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When hosting webinars and meetings, we often lack emphasis and/or rhythm which impacts the end-goal of your presentation: passing a message.

Getting your audience hooked to your presentation while being as clear as possible can be harder online than in the real life. You will have to fight for their attention: after 30 min people's attention tends to drop.

Here are three rules to enhance the form of your presentations:

  • Create variations: content, speakers, layouts, transitions etc variations help create rhythm and maintain attention. Go crazy, experiment.
  • Keep things simple, there's always a simpler way to present something. Maybe your sentence can be shorter, maybe that screen sharing can use more context, etc.
  • Stay focus. Stay focus on your content, don't mind people disturbing you let your team handle them, and avoid all external disturbance (notifications, sounds, etc.)

In order to achieve that, you will have to experiment with your content and setup. Today we will share with you some tools we like to help you improve your webinar presentations.

Better screen-sharing during your webinar presentations

Mouseposé — Click effects

For: Mac OS only — $10

If you are on Mac, this one is a must-have. When turned on, Mouseposé dims the screen and puts a spotlight on the area around the mouse pointer. Best $10 ever spent.

This is great for training sessions and product demos, extremely convenient to show a specific element in your interface. Mouseposé also enables you to show keystrokes (ideal for showing keyboard shortcuts) and click effects.

For the keystrokes, there's also an open source solution called Keycastr. For PC alternatives, I suggest looking at Pointerfocus

tool webinar presentation

Muzzle — Mute notifications

For: Mac OS only — Free

Speaking of external disturbance, we're overwhelmed with desktop notifications all day, whereas it's Slack, Intercom, Gmail, etc. So, when you are hosting a webinar presentation, you want to avoid all those distractions.

On Mac, there's already a built-in feature to mute your desktop notifications. On Windows as well by the way.

But you can also look at Muzzle. The beauty of Muzzle is that it turns on automatically as soon as you start screen sharing, and it works with Livestorm!

Plus, it's 100% free.


Clean — Clean that desktop

For: Mac OS only — Free

If you're like me, your desktop is probably your main computer folder, which means that it's probably filled with a few hundreds screenshots and random files.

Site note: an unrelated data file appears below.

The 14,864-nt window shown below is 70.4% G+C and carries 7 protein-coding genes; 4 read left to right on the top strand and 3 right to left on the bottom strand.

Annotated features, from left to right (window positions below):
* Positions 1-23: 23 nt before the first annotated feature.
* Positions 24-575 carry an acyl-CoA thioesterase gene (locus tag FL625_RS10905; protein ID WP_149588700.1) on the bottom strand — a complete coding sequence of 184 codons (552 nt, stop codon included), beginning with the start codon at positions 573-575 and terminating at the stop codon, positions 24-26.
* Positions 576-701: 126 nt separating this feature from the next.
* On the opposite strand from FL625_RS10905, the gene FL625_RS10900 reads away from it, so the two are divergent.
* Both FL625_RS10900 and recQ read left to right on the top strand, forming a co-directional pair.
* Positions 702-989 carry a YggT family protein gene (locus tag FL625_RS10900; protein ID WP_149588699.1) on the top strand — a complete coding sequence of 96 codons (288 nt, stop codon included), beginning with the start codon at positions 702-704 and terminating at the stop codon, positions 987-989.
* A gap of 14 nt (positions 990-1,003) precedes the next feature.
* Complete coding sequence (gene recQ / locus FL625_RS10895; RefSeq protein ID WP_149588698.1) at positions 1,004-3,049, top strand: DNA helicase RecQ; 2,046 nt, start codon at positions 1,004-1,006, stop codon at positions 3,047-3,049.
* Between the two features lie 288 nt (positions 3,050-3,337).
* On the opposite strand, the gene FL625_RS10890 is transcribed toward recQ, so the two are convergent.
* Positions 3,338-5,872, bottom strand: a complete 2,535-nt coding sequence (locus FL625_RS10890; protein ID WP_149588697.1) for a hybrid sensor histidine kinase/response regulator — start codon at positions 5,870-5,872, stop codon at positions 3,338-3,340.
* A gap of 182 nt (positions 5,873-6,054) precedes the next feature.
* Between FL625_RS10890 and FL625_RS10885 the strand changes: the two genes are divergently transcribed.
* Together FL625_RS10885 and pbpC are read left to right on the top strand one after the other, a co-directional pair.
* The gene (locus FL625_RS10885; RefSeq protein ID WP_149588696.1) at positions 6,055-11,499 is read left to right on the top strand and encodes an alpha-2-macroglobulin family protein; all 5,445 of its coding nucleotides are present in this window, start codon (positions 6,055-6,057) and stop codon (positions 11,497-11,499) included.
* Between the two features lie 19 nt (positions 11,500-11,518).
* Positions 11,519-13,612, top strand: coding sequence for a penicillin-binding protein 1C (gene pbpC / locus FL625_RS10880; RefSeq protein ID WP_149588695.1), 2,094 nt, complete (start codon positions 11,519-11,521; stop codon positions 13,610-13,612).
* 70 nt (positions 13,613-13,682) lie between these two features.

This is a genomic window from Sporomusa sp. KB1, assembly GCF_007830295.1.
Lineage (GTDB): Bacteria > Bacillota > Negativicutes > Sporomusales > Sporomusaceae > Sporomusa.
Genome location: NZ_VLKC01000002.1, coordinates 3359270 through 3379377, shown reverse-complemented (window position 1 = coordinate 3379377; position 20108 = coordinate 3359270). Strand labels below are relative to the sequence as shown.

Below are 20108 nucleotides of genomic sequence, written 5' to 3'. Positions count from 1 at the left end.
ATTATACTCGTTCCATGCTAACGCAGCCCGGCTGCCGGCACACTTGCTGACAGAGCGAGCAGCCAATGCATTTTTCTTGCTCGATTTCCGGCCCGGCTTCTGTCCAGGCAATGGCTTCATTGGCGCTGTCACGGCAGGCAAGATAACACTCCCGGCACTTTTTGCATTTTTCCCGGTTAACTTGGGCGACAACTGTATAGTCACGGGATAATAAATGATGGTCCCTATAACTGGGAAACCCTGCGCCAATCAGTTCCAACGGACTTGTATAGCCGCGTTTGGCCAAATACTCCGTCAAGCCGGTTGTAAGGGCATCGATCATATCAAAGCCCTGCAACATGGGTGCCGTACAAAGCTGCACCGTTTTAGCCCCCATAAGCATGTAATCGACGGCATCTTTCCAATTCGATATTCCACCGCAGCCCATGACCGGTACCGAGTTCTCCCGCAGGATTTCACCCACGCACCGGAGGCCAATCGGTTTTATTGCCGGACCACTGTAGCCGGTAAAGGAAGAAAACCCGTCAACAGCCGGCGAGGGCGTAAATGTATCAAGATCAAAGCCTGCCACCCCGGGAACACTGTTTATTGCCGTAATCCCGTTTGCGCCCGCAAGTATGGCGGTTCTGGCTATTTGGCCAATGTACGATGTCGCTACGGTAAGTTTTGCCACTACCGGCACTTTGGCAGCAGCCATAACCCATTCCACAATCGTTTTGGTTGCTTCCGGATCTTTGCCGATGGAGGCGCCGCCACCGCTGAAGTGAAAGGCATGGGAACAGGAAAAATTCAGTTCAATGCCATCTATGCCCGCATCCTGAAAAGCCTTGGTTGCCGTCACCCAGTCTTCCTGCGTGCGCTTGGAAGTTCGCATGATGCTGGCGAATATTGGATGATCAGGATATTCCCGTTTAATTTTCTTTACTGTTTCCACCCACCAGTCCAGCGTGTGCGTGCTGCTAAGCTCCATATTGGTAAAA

Webinar presentations are like visiting an apartment, if there's too much "you" in the room, people won't be able to contextualize the demo for their use case. Removing the clutter of your desktop will definitely help. Remove any distractions and help your attendees focus on what you are presenting.

On Mac, Clean does just that. In a single click, you can turn on and off the icons on your desktop. PC users may want to test Fences as an alternative.

clean app

Show a white board to your webinar attendees


Often presentation apps already have pointers and whiteboards. But you probably missed it.

In PowerPoint for example, if you go full screen with the slideshow mode, look for a pen icon at the bottom left of your screen. This is a pen tool to annotate on the slides you are showing. Now, if you have a white slide, you get a whiteboard. All you have to do is share your screen and share that whiteboard-powerpoint.

Note that this is also possible on Google Slides

ppt pen tool


There are TONS of whiteboard software on the Web. All you have to do is share your screen and show the board. Here are the best we have found:


Manage better your webinar video and audio

Loopback — Virtual microphones

For: Mac OS only — $100 (free trial)

There are many use cases where managing sound for a presentation can be tricky. Let's say you need to present a music app or video on your computer that contains sound. What happens is that the browser usually detects built-in or external microphones as their source for audio. Never the sound coming from the inside of your computer.

This is where Loopback comes in. Loopback enables you to manage and mix your different apps as source of sound and create "virtual microphones".

This means that, for instance, you will be able to use as audio input:

  • Spotify for audio transitions,
  • Combine multiple USB microphones into one audio input,
  • Skype or Aircall for guest dial-in presentations,
  • Fake Customer interview using pre-recorded audio,
  • Etc.

Manycam — Virtual webcams

For: Mac OS and Windows — Free and starts at $29 / year

Manycam, just like Loopback, enables you to virtualize devices. This means that you can use different sources as video inputs and combine them into one single video input compatible with browser, and therefore compatible with Livestorm.

With Manycam during your webinars, you will be able to:

  • Manage multiple cameras with different setup for physical round tables,
  • Use YouTube as a video source,
  • Use web pages as video sources,
  • Add overlays of text on top of your videos, webcam etc. for your live events,
  • Play different media as a playlist for pre-recorded webinars,
  • Etc.

There you have it. I hope those will help you bring more attention to your presentations, and eventually delight your webinar attendees!

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